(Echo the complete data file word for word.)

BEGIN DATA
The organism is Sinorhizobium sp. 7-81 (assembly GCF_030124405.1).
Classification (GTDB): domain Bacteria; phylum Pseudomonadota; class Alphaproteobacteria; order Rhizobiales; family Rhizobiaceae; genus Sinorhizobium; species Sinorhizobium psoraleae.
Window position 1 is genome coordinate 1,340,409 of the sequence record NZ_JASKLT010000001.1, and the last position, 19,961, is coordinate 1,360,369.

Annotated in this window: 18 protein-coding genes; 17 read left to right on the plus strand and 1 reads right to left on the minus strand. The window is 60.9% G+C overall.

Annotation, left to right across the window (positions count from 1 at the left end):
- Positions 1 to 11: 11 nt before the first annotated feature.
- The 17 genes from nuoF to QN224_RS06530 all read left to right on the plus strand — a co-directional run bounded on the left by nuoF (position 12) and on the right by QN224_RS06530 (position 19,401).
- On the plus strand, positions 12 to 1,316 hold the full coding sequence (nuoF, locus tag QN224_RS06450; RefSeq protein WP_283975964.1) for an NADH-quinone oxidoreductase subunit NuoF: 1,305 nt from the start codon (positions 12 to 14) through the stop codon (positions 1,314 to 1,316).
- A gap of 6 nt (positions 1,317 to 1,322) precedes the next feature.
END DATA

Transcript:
The organism is Sinorhizobium sp. 7-81 (assembly GCF_030124405.1).
Classification (GTDB): domain Bacteria; phylum Pseudomonadota; class Alphaproteobacteria; order Rhizobiales; family Rhizobiaceae; genus Sinorhizobium; species Sinorhizobium psoraleae.
Window position 1 is genome coordinate 1,340,409 of the sequence record NZ_JASKLT010000001.1, and the last position, 19,961, is coordinate 1,360,369.

Annotated in this window: 18 protein-coding genes; 17 read left to right on the plus strand and 1 reads right to left on the minus strand. The window is 60.9% G+C overall.

Annotation, left to right across the window (positions count from 1 at the left end):
- Positions 1 to 11: 11 nt before the first annotated feature.
- The 17 genes from nuoF to QN224_RS06530 all read left to right on the plus strand — a co-directional run bounded on the left by nuoF (position 12) and on the right by QN224_RS06530 (position 19,401).
- On the plus strand, positions 12 to 1,316 hold the full coding sequence (nuoF, locus tag QN224_RS06450; RefSeq protein WP_283975964.1) for an NADH-quinone oxidoreductase subunit NuoF: 1,305 nt from the start codon (positions 12 to 14) through the stop codon (positions 1,314 to 1,316).
- A gap of 6 nt (positions 1,317 to 1,322) precedes the next feature.